Tips for Healthy Eyes
Your eyes are an important part of your health. There are many things you can do to keep them healthy and make sure you are seeing your best. The following simple tips can help you keep your eyes healthy and your vision as clear as possible for many years to come:
Get routine eye exams from an eye doctor. You might think your vision is fine or that your eyes are healthy, but visiting your eye care professional for a comprehensive dilated eye exam is the only way to really be sure. Your eye care professional is the only one who can determine if your eyes are healthy and if you’re seeing your best.
Know your family’s eye health history. Talk to your family members about their eye health history. It’s important to know if anyone has been diagnosed with a disease or condition since many are hereditary. This will help to determine if you are at higher risk for developing an eye disease or condition.
Maintain a healthy weight. Being overweight or obese increases your risk of developing diabetes and other systemic conditions which can lead to vision loss – such as diabetic eye disease or glaucoma.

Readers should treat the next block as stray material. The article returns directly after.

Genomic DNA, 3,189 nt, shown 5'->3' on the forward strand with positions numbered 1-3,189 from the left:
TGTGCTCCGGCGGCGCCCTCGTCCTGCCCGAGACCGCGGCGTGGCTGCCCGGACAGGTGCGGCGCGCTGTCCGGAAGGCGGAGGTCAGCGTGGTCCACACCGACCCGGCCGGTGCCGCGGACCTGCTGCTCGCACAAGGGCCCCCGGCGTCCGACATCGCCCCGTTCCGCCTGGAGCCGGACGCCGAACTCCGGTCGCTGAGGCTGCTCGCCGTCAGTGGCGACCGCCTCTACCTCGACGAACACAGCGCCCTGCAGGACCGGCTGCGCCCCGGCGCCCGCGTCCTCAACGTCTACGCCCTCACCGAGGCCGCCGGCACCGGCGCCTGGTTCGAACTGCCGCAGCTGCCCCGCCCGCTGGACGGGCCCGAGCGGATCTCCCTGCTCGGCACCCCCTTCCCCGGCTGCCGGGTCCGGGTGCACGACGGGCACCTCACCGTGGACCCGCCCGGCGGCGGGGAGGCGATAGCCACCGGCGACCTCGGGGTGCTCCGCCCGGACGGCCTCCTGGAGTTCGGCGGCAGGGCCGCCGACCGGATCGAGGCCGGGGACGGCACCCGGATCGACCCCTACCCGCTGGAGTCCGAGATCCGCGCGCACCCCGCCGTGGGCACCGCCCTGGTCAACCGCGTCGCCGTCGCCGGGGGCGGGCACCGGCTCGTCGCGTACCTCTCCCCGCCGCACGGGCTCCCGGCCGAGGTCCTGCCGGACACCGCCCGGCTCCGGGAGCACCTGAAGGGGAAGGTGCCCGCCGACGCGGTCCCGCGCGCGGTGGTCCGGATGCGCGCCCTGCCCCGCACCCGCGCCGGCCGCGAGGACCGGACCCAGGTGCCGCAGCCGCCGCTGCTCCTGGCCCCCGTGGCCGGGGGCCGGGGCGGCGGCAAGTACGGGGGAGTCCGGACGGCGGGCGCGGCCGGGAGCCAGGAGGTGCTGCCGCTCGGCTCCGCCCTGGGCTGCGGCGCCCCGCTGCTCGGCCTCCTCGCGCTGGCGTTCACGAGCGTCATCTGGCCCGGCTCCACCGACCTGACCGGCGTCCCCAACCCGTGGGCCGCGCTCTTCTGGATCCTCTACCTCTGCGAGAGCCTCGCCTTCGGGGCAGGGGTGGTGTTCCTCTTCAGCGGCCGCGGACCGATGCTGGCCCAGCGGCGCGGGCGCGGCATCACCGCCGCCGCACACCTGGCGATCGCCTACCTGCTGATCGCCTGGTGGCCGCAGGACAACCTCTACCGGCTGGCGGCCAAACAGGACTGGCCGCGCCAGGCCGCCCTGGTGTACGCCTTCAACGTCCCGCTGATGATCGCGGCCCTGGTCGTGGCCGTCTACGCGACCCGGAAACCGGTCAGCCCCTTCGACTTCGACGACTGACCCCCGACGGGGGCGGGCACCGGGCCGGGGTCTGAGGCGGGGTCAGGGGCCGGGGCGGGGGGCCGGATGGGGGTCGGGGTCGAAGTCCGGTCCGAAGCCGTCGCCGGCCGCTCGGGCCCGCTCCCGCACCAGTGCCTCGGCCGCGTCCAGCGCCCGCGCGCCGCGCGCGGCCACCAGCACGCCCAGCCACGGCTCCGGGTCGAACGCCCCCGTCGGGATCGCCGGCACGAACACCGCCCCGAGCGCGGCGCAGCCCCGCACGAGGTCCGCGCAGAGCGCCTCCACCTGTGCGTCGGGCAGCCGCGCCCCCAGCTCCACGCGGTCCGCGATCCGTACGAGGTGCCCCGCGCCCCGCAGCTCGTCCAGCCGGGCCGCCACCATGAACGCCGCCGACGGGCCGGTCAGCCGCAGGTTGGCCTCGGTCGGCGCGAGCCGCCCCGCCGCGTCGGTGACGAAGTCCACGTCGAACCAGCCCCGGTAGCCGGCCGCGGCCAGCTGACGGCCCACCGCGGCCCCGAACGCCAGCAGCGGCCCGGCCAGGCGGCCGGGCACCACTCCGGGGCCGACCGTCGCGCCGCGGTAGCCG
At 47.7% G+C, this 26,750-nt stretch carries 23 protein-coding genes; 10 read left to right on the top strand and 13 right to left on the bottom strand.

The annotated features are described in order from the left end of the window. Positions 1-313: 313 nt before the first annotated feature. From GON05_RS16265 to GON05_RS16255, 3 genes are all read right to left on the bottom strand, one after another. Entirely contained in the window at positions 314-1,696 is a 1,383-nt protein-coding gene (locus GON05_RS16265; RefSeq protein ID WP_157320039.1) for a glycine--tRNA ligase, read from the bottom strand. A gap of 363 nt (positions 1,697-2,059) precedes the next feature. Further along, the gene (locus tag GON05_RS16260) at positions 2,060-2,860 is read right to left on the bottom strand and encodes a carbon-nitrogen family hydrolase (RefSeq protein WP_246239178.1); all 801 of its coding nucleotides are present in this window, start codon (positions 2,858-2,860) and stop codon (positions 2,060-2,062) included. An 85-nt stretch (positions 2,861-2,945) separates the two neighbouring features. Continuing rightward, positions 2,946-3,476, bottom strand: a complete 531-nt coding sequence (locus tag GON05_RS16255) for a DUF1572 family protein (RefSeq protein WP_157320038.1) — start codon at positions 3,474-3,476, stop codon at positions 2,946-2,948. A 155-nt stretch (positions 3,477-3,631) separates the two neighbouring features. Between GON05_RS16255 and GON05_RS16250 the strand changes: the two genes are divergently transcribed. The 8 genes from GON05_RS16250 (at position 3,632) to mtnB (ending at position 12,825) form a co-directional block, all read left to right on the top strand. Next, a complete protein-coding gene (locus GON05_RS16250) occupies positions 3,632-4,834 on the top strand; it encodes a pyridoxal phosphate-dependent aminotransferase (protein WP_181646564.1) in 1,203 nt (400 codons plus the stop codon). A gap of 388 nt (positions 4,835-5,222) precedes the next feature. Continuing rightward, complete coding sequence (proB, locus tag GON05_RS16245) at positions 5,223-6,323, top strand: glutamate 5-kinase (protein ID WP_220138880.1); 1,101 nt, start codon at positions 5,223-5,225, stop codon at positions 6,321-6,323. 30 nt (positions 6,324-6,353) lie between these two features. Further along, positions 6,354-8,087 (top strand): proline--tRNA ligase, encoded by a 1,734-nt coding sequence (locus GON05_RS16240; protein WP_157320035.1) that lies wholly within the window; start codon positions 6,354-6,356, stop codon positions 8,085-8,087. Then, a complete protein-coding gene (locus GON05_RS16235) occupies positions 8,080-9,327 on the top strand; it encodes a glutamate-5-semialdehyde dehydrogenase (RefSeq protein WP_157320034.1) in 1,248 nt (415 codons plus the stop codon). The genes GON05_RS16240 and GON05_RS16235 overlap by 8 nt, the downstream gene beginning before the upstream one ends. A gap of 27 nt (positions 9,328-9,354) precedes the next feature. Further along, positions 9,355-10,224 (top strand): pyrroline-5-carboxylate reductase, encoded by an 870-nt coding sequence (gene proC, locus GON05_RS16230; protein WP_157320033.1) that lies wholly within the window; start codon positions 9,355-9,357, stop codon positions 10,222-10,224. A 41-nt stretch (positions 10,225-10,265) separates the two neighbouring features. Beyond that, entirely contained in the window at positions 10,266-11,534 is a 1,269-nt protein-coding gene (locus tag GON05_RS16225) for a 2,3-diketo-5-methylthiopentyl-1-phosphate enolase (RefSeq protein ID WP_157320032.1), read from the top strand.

Wear proper protective eyewear when playing sports or for hazardous tasks. Protective eyewear includes safety glasses and goggles, safety shields and eye guards specially designed to provide the correct protection for a certain activity. Most protective eyewear lenses are made of polycarbonate which is 10 times stronger than other plastics.
Avoid cigarette smoke and other irritants. Smoking is as bad for your eyes as it is for the rest of your body. Research has linked smoking to an increased risk of developing age-related macular degeneration, cataracts and optic nerve damage, all of which can lead to blindness.
Wear UV-blocking sunglasses to protect your eyes from excessive ultraviolet (UV) light from the sun. Too much UV exposure can damage your retina and cause lasting vision loss. It can also raise the risk of cataracts. When purchasing sunglasses, look for ones that block out 99-100% of both UV-A and UV-B radiation.
Take regular breaks from close work and visually demanding tasks. If you spend a lot of time at the computer or focusing on any one thing, you sometimes forget to blink and your eyes can get fatigued. Try the 20-20-20 rule: Every 20 minutes, look away about 20 feet in front of you for 20 seconds. This can help reduce eyestrain. Provide good light for reading, work or study (soft background light plus a light on your task).
Clean your hands and your contact lenses properly. To avoid the risk of infection, always wash your hands thoroughly before putting in or taking out your contact lenses. Make sure to disinfect contact lenses as instructed and replace them as recommended.